Tuesday, November 16

hands across the nation

I had two new phone messages on Saturday afternoon.

"Hello. This message is for Finneas. This is Fiona, and I am a short, attractive, well-dressed...little arm; and I am looking to go on a date, and wondered if you would call me back..."

The message continued on with my friend N
ichole breaking into uncontrollable laughter which continues, recorded and unremitting for the next four minutes. The next message was mostly just Nichole laughing. I think maybe raising three children under the age of seven is getting the best of her.

I was afraid it would come to this...not that Nichole would lose her mind...but that Finneas would eventually be getting romantic proposals.

And I've got more issues...primary
on the list is an inability to return phone calls in a timely manner or at an hour when the recipient of my call might actually be available. Which made it an act of momentous significance that I caught my friend Joy in Pittsburgh at a grocery store buying Redi Whip.

"I wanted to talk to you about something," she says, "You know how your little arm's name is Finneas?"

I nod to the phone receiver.

"Does your big arm have a name?"

I admit that it does not. Joy points out the inconsistency and inequity of the situation. Then we talk about how
she is caring for her eight-month-old son, breastfeeding, working full-time, volunteering at church, and currently planning a Thanksgiving dinner for fifteen people at her house.

I'm left wondering how my arms are even on the radar for these moms. They have, arguably, the hardest job on earth, impacting the wellbeing of the next generation, and I'm sitting
here writing about my arms. Something is not right.

I guess I should have Finneas fitted for a suit to fit his social life. But I've said it before, naming appendages is not my forté, nor does it come naturally. If the large, big, strong arm is to have a name, it will have to come from you, my readers.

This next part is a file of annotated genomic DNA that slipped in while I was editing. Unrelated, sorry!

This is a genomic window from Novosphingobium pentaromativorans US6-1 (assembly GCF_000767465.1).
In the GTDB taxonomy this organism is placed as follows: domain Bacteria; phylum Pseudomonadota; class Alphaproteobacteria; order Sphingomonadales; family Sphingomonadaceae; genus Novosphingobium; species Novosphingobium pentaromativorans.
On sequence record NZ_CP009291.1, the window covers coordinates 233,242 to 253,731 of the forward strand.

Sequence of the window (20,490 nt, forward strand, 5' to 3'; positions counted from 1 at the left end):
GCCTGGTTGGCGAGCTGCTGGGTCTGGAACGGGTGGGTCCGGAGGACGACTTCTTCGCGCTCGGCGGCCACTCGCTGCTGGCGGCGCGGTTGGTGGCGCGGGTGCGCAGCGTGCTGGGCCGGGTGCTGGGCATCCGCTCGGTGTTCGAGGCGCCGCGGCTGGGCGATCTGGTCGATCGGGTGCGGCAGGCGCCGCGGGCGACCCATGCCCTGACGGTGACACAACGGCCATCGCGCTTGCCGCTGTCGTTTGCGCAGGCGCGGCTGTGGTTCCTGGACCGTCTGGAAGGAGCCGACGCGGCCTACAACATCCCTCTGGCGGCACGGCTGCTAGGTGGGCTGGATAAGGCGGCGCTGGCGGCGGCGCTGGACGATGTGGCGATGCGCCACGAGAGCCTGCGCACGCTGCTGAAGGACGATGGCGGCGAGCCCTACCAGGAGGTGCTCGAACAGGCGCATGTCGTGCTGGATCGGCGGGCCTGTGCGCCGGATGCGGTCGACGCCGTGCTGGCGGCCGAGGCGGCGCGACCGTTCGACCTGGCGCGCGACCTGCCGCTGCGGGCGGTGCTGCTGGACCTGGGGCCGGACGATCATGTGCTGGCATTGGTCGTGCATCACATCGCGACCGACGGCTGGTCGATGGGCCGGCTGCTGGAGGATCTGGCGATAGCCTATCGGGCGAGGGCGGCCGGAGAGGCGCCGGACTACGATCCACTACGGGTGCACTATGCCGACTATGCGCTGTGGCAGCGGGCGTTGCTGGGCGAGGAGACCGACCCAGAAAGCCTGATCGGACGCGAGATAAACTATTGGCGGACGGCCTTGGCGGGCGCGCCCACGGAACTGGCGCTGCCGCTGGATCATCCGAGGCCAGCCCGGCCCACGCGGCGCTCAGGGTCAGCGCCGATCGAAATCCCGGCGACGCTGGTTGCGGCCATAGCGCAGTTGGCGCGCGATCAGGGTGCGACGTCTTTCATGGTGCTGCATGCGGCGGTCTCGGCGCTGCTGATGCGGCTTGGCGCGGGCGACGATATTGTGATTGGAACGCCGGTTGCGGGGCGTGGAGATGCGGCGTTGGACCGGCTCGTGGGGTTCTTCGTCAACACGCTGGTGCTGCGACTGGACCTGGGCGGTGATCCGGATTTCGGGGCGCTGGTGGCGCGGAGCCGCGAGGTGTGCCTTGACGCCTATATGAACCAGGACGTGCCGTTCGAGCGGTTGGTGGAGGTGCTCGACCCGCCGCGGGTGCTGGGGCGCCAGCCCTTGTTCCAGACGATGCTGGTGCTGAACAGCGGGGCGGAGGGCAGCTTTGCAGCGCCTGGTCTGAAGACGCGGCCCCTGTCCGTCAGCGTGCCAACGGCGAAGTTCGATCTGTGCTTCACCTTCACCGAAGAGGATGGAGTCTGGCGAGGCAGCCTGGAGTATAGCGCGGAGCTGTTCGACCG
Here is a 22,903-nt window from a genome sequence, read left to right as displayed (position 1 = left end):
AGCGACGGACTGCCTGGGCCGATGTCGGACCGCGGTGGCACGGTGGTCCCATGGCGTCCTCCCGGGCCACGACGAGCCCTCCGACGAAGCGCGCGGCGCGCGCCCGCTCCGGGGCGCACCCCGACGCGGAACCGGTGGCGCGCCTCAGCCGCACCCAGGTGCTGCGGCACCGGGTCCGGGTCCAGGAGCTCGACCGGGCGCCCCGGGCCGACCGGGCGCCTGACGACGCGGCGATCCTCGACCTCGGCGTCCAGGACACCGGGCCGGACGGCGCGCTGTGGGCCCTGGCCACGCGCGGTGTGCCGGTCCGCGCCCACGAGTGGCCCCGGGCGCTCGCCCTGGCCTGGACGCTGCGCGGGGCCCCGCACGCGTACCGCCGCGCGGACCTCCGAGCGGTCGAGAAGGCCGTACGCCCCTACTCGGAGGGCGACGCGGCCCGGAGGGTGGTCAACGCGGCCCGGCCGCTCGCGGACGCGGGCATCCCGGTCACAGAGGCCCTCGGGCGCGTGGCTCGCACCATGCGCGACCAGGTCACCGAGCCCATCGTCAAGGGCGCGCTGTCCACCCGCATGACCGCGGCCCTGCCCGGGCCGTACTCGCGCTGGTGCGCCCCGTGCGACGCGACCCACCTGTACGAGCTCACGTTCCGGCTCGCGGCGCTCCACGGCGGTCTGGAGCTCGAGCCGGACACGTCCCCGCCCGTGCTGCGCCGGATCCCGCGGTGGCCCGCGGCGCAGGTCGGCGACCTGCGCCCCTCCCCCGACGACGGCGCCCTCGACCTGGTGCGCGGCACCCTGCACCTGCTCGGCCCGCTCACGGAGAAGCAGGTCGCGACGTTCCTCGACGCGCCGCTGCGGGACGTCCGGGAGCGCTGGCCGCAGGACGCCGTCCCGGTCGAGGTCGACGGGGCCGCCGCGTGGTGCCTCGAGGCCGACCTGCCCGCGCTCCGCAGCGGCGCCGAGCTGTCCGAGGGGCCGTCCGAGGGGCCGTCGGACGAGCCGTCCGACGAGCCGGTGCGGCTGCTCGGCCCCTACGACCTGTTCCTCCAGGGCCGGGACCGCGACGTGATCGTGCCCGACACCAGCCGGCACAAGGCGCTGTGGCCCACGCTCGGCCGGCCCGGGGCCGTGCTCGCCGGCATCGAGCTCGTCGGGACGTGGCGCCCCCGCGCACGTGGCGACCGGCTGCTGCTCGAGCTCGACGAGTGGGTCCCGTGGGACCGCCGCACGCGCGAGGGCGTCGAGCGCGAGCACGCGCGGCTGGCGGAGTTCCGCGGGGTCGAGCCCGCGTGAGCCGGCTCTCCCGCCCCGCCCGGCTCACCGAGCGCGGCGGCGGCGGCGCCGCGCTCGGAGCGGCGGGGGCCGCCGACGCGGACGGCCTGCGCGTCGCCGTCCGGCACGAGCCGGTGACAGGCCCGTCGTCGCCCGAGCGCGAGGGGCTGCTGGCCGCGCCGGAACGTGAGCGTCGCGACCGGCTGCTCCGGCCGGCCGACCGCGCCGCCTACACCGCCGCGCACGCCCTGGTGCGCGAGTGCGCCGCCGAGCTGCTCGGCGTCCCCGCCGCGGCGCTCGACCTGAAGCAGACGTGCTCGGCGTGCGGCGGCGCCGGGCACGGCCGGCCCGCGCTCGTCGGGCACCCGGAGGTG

I have a vague memory from childhood
in Philadelphia, of one day when people held hands across the city, from city to city, all across the country. I don't remember why they did this; to a child, reason is always secondary. But I was captured by the concept that you could hold a person's hand, who was holding another person's hand, who was holding another person's hand, in some way, literally touching a person on the other side of the country...or was it the world? Simple, but kind of unimaginable.

This week, I heard about my arms from Maryland to Pittsburgh. Basically the same thing. Right? Interesting bit of trivia...Pittsburgh is the most often misspelled city in the U.S. And I thought Albuquerque was hard...wait, is Albuquerque in
the U.S.? Please advise, because I am having the darnedest time convincing people that I don't live in Mexico.

My train of thought, after many unrelated detours, was nicely tied up yesterday with this:

Come, children, let us go
We trav
el hand-in-hand;
Each in his brother finds his joy
In this wild stranger land.

The strong be quick to raise

weaker when they fall;
Let lo
ve and peace and patience bloom
In ready help for all.

G. Tersteegen

And I've been thinking a lot about how important this is, reaching out to love. I think
Jesus said something to that effect; that it is the most important thing.

Literally speaking, this is a challenge for me. I'm shy to offer my small arm to another person, fear
ing it may not be welcome [refer to numerous baby-scaring incidents]. I'd rather dissolve into the carpet and get trampled by a wedding conga line, than link up. Whenever possible, I choose to be the caboose.

Most dreaded is the invitation to join a circle of hands. Generally I find myself to the right of someone feeling equally awkward, who, after a moment's pause, lays a hand on my shoulder or pulls me into a half hug, leaving the impression that we are more intimately connected than the rest of the circle. Of course, this wasn't a problem when I found myself to the right of my crush in a high school circle.

Perhaps it's a strange psychological twist that holding a hand seems particularly intimate to me. It's different from a hug or even a kiss, either of which can be casual or passionate. Hand-holding indicates a different status, belonging...dare I say, commitment. I've never felt comfortable holding a man's hand, never reached that kind of commitment in love outside my relations. Then again, maybe my hand-holding weirdness comes from a secret fear that I should actually be committed. Sometimes I see the men in white coats coming.


I'd joined the end of a dance procession at church, when I was surprised by a light tap on my shoulder. An adolescent girl reached out and grasped Finneas, who seemed equally startled and pleased. She was unaware of the boundary of awkwardness; also, most likely unaware that my small arm has a name. But her touch was more than physical, and I didn't mind one bit.